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Big Variances Expected Among States

States' High-Cost BEAD Threshold Amounts Not Seen as Imminent

States are holding off on putting numbers on paper as to what their extremely high-cost per location thresholds are in the broadband equity, access and deployment program, with many states saying their threshold numbers won't come until after they see subgrantee bids. That per interviews and our analysis of BEAD draft initial proposals filed thus far with NTIA. Those threshold numbers likely will differ substantially from state to state, some deployment experts tell us. The threshold number will serve as the tipping point where states can consider non-fiber bids, as beyond that threshold amount fiber is too expensive.

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State thresholds will vary because the cost characteristics of deploying broadband vary dramatically from one state to the next depending on density and topology, such as whether the area is flat or mountainous, emailed consultant Carol Mattey, formerly FCC Wireline Bureau deputy chief. She said the funding formula set up by Congress largely allocates BEAD dollars based on the relative number of unserved locations, not on the cost to serve those locations. She said states that have plenty of money to get networks deployed to all unserved and underserved locations will be able to set their thresholds higher, while states that don't have enough money for fiber everywhere will need to set lower thresholds.

Threshold amounts "will be all over the map, literally and figuratively,” driven by issues like states' topography, NTCA Executive Vice President Mike Romano told us. He said there are too many variables and unknowns for states to put a stake in the ground yet in the form of a threshold dollar amount. One key will be the definition and scope and size of areas to be served, and bids that cover whole counties could result in that entire county being high cost, while smaller bid areas such as census blocks give more granularity, he said.

"Every state is different, even among western states, in their distribution of unserved locations and availability and proximity of existing infrastructure, so I can’t say with any certainty that Nevada’s [threshold] will be similar to or different from any other state," Nevada Office of Science, Innovation and Technology (OSIT) Director Brian Mitchell emailed.

States' formulas for calculating the threshold differ in notable ways. Virginia said it would use seven years of application data from its state Telecommunication Initiative -- its chief program for extending broadband access to unserved areas -- as well as its evaluation of BEAD proposals to determine the threshold. The state said it also would use programmatic data from its Line Extension Customer Assistance Program, which helps cover the costs of extending broadband infrastructure to homes beyond a service provider's standard connection drop length. To help determine its threshold dollar amount, Vermont's Community Broadband Board said it commissioned Vernonburg Group to estimate the cost of fiber connectivity to each unserved and underserved location in the state. It said that Vernonburg modeling, as well as modeling the state did itself in 2021, indicated that the cost to extend end-to-end fiber connectivity to each unserved and underserved location "varies significantly across the state." "While many unserved and underserved locations could cost less than $2,000 to upgrade to fiber, there also are a small percentage of unserved and underserved locations in the state that could cost over $20,000 per location," it said.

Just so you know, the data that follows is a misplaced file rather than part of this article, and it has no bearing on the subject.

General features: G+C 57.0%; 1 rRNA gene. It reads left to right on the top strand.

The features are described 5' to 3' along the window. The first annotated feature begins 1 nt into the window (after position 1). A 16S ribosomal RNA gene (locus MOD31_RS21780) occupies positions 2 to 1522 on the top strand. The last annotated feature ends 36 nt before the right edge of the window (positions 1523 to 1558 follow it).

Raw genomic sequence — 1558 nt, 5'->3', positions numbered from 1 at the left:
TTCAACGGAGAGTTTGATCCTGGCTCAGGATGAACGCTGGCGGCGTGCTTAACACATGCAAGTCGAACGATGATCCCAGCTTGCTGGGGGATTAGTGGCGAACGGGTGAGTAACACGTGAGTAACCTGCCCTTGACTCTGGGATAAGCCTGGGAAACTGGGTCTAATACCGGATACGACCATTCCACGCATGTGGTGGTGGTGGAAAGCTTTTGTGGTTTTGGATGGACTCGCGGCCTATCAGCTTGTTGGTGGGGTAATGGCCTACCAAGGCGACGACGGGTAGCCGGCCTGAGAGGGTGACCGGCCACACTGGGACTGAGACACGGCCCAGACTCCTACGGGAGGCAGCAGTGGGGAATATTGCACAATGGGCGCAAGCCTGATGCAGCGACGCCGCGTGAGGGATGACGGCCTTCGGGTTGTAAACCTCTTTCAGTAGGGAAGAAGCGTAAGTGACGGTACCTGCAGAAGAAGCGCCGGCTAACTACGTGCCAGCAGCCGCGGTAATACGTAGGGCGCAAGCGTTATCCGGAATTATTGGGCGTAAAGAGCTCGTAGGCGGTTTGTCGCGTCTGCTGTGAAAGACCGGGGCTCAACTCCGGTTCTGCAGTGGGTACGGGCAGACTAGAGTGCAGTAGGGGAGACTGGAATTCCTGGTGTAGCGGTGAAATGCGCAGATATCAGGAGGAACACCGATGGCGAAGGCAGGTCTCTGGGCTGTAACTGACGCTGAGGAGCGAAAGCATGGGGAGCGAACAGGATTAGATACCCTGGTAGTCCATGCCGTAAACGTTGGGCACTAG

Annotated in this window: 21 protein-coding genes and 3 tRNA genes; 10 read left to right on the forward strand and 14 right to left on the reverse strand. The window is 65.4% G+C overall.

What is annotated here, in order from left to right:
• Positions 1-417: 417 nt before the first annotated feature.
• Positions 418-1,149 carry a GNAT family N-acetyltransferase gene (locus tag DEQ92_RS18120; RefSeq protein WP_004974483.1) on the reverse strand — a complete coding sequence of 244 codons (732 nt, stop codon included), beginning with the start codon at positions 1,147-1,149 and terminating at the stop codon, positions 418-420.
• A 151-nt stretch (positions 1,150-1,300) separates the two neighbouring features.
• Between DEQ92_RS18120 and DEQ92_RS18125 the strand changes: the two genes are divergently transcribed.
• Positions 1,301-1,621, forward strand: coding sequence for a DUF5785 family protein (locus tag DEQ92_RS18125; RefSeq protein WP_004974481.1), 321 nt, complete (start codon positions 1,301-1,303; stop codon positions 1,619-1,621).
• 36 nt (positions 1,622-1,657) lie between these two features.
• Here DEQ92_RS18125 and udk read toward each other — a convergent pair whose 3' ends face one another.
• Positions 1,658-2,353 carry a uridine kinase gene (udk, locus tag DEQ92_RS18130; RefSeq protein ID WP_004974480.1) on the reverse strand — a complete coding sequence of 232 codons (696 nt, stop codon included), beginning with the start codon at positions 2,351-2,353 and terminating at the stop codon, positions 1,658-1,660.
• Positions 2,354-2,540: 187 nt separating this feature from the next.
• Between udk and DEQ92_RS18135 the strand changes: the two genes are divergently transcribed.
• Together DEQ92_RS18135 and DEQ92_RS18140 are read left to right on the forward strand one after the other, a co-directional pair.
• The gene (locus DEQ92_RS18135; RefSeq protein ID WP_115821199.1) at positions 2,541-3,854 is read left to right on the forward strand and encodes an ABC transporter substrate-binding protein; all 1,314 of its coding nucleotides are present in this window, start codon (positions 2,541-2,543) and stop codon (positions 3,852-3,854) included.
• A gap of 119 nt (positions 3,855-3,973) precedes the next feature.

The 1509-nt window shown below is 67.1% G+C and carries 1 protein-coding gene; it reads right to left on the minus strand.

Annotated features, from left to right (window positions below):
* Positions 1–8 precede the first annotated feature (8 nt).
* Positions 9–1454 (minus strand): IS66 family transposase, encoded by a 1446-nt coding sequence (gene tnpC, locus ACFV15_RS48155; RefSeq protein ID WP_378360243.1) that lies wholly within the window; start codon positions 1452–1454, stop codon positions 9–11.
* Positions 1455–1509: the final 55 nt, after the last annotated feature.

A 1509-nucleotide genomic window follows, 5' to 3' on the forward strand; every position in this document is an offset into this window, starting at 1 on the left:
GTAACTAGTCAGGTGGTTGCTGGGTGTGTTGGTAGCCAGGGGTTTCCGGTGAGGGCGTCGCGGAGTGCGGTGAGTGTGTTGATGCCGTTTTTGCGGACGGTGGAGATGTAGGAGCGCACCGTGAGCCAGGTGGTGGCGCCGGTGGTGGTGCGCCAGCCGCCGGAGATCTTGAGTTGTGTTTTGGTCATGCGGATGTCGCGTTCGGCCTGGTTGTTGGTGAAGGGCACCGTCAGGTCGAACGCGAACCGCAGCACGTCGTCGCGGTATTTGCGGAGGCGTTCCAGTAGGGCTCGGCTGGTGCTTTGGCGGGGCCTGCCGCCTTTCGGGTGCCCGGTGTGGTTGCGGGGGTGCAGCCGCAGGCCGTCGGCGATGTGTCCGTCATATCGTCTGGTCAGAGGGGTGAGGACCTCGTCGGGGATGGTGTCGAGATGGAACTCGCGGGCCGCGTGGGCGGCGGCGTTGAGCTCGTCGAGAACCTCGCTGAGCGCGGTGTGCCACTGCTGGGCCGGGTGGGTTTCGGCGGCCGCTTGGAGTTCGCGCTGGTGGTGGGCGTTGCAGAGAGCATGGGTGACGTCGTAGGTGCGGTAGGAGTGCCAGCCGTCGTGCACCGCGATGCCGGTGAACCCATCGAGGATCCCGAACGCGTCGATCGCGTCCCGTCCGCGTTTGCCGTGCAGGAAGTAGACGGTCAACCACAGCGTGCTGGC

NTIA encouraged all states and territories to wait to set the threshold until after they receive applications, said Kansas Broadband Development Director Jade Piros de Carvalho in an interview. The thinking is that setting the threshold first could influence what applications come in, she said. “If you wait until after you get the applications, you can set that threshold to make sure you’re getting to everyone.”

Kansas expects to set its threshold in Q2 or Q3 2024, said Piros de Carvalho. Kansas draft volume two outlines some of the state’s thinking around the threshold. With only 12 months to do the entire subgrantee process, the state hopes to have time for two funding rounds so the agency can apply lessons learned from round one to round two, she said. Getting the threshold right is especially important in states facing a funding shortfall, said the state official. NTIA allocated Kansas $451.7 million, leaving the state about $240 million short, she said. “Not that we’re not going to get to universal connectivity,” but “BEAD alone isn’t going to get us there,” said the Kansas official. The state must be “creative” and use a combination of technologies, which is where the extremely high cost thresholds come into play, she said. “We have to set that threshold right or universal connectivity is at stake.”

Vermont is going to define the thresholds after its challenge process is complete, meaning likely in May, emailed Christine Halquist, Vermont Community Broadband Board (VCBB) executive director. "We are trying to put this definition off as far as possible so that we have good data to define the point," she said.